- the promise of institutional money began to look delusional (“the herd has been coming” since 2017, just like the Starks with their ‘Winter’).
Additionally, as the market began sliding (around -80% in the calendar year of 2017-2018), token-holders realized they had little to no rights typically granted to traditional shareholders. For example, fiduciary duty on the part of the management team to token-holders is still an unclear and hotly contested subject, which the courts will look to slowly sort out. When the high tide is over, you’re able to really see who was swimming naked.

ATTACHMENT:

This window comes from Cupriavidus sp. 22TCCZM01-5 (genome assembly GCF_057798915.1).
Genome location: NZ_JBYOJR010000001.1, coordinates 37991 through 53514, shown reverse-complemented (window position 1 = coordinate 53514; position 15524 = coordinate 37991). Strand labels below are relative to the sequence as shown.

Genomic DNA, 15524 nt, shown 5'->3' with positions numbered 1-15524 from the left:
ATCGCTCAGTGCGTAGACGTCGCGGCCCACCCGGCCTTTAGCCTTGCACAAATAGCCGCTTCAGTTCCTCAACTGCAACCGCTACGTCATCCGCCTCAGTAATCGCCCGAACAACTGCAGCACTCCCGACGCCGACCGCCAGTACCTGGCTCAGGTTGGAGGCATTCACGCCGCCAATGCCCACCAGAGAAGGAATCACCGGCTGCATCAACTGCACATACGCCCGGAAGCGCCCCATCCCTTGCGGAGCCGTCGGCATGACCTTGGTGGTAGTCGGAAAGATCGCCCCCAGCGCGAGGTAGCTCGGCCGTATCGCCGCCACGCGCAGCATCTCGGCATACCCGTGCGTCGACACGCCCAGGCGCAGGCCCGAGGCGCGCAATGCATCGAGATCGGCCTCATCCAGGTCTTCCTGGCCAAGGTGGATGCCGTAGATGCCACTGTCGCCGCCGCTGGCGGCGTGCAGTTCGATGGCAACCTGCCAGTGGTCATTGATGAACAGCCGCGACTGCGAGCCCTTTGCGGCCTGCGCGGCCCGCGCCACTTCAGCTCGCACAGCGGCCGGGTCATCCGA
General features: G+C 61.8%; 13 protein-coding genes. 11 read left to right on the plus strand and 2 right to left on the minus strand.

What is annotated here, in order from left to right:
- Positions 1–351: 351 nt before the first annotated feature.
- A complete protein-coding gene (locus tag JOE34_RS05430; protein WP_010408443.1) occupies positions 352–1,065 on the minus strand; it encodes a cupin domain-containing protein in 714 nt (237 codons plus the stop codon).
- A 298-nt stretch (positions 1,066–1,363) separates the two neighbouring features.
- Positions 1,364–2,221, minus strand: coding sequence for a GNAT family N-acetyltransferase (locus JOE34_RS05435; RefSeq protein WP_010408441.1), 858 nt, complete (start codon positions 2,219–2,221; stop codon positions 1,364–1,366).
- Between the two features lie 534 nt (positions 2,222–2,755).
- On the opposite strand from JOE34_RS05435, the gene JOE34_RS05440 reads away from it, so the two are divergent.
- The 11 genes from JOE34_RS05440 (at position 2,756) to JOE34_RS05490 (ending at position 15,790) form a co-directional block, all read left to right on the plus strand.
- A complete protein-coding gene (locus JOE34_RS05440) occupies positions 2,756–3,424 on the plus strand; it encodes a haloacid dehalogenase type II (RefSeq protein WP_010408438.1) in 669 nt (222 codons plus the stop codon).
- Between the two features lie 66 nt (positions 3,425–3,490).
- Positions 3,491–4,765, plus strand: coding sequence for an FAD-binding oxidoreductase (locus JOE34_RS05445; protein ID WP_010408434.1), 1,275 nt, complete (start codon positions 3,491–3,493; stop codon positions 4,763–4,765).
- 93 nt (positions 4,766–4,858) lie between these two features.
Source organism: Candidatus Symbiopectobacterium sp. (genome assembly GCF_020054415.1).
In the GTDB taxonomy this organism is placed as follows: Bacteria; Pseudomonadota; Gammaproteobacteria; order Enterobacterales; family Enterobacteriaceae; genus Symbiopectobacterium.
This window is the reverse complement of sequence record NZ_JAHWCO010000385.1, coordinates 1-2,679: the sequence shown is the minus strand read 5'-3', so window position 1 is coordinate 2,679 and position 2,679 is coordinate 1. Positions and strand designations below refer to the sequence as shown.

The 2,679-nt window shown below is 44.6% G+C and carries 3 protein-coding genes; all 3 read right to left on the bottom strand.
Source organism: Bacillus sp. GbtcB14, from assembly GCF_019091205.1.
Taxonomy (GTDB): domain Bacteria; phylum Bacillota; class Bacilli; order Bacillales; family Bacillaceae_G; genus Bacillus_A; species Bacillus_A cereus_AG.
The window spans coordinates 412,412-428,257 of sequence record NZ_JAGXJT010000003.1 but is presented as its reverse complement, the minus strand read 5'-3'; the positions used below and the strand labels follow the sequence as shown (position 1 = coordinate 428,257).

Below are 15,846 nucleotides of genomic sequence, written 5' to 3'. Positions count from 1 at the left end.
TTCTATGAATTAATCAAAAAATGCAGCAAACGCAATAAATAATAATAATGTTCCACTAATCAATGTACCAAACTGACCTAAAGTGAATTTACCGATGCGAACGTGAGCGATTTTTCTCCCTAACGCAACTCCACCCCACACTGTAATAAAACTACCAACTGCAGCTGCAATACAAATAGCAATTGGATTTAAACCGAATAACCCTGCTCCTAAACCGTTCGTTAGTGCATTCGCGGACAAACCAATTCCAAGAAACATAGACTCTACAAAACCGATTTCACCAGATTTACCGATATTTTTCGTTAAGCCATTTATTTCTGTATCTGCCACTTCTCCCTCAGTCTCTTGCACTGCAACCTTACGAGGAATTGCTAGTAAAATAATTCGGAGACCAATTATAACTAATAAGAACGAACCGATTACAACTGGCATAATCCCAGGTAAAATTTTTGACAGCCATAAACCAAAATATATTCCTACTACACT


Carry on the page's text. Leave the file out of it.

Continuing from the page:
Projects felt the squeeze as well, even though the minimum bar demanded of crypto-startups seemed to increase. Even the higher-quality projects with more fleshed-out tech, roadmaps, and polished teams, which could have commanded $200M+ network valuations in 1Q18, struggled to raise at a fraction of those highs. On top of this, there was genuine retail investor fatigue as the market lost ground from the bull-run high, which abruptly ended in January 2018 and quickly declined almost -60% points in 1H18. When the money was no longer rolling in, retail ‘syndicates’ began in-fighting, and the presence of scams, fraud, lack of consumer protection and minimal transparency on the part of projects delivering on their roadmap became painfully obvious. Furthermore, there was no guarantee of liquidity or listing, as only 7% of projects from 2Q18 were able to secure listings by early 4Q184.